A multi-institution, NSF-funded initiative investigating text recycling in STEM research
The Text Recycling Research Project is the first large-scale investigation of researchers’ reuse of materials from their own prior work in new documents. Our aim is to better understand text recycling, to help build consensus among stakeholders, and to promote ethical and appropriate practice.
Those doing research and those publishing it often have different needs and concerns. The TRRP has resources for different constituencies.
An excellent site and resources about text recycling/self-plagiarism. It has material for researchers, editors and students. A worthy addition to your resource library matters to consult when reporting the results of research. A recommended resource for researchers of all levels of experience. We have included links to seven related items.
As the use of plagiarism-detection software by research journals and academic institutions grows, more instances of text recycling are being identified—and yet there is no consensus on what constitutes ethically or legally acceptable practice. Text recycling is thus an increasingly important and problematic matter in research ethics and publishing. Nonetheless, and in spite of the proliferation of journal editorials and guidelines on the topic, little actual research on text recycling has been conducted, and it is rarely addressed in the ethical training of researchers or in scientific writing textbooks or websites. The Text Recycling Research Project is the first large-scale investigation of the subject. Our aim is to better understand text recycling, to help build consensus among stakeholders, and to promote ethical and appropriate practice.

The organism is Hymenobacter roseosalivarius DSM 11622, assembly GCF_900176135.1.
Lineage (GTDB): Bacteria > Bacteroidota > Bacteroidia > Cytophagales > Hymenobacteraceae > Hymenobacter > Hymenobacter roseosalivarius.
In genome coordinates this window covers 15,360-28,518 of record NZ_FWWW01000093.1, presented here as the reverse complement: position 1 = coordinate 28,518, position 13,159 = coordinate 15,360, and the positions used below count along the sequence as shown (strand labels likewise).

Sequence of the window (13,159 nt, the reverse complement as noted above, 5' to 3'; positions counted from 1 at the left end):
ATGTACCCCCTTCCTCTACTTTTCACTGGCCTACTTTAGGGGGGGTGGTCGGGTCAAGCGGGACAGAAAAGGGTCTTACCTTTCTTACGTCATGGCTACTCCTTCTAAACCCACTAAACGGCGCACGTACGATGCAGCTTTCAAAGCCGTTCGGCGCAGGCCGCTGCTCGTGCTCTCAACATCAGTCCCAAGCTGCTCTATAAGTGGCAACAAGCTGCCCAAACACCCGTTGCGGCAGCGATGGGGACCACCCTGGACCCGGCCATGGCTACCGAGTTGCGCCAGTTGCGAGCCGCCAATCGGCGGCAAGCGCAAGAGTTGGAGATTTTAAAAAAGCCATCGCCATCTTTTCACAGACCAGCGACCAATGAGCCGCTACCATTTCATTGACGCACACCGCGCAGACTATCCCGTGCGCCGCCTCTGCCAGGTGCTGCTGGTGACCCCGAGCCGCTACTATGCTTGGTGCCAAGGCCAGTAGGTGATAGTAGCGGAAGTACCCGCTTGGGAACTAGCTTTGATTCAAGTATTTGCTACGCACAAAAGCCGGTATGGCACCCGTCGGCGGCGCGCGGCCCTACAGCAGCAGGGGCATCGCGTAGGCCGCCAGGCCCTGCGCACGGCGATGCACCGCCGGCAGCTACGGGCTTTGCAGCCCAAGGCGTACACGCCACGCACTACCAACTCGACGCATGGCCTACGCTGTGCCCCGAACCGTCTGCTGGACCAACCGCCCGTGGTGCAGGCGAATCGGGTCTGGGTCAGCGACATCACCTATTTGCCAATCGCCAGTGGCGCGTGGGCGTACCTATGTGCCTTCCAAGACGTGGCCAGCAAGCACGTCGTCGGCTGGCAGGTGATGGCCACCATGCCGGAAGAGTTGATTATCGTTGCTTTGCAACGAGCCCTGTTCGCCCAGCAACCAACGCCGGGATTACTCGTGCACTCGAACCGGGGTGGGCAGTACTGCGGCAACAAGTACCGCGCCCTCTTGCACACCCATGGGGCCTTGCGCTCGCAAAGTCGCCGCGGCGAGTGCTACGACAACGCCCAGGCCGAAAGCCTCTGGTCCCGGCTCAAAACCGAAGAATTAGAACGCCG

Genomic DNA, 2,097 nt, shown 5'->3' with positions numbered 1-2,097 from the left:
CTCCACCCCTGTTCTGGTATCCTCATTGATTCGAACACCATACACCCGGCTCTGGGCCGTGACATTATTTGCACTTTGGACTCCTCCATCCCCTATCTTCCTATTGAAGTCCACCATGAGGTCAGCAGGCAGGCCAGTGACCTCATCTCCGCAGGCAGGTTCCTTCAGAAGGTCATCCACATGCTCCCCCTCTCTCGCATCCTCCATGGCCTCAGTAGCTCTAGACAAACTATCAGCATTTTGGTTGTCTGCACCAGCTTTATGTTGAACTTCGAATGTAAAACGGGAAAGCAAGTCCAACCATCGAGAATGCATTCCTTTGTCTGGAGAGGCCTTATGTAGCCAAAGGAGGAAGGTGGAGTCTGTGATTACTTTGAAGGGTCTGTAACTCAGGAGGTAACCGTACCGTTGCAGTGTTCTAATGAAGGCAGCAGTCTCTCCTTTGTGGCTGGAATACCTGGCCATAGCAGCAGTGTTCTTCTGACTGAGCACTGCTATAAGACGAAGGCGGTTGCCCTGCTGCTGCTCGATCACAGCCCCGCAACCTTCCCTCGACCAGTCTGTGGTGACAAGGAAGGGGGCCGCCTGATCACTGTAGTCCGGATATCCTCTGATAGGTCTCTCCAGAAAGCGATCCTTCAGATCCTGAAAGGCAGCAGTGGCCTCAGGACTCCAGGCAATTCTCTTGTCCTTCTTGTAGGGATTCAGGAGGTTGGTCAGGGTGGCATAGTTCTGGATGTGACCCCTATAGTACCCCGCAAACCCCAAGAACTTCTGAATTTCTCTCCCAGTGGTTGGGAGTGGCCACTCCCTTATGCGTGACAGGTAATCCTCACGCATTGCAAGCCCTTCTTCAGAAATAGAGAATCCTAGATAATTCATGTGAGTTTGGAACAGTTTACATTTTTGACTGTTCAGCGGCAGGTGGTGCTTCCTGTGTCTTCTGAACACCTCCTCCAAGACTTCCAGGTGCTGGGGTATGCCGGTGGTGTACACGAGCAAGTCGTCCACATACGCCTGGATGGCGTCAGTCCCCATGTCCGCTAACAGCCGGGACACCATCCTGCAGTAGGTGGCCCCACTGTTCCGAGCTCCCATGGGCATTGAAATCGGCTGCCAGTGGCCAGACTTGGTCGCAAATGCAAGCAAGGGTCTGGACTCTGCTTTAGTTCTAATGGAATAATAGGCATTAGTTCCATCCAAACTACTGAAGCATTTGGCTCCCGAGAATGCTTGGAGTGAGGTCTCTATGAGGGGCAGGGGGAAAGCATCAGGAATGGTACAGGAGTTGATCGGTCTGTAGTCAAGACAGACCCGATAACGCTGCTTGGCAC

The TRRP has an advisory board with experts from major publishers (both profit and non-profit), editor organizations, scholarly societies, government research agencies, and research integrity officers. Our guidelines and policies are vetted by the board to ensure that they will be useful and appropriate for a broad range of research and publishing constituencies. You can find the list of board members on our People page.
Our research involves three primary areas of investigation:
Beliefs and Attitudes: This involves interviewing and surveying experienced faculty, students, journal editors, and others regarding the ethics of text recycling. We are investigating questions such as these: What do expert researchers, students, and others involved in scientific communication believe to be appropriate practice, and why? Where is there a clear consensus among experts and where is there substantive disagreement?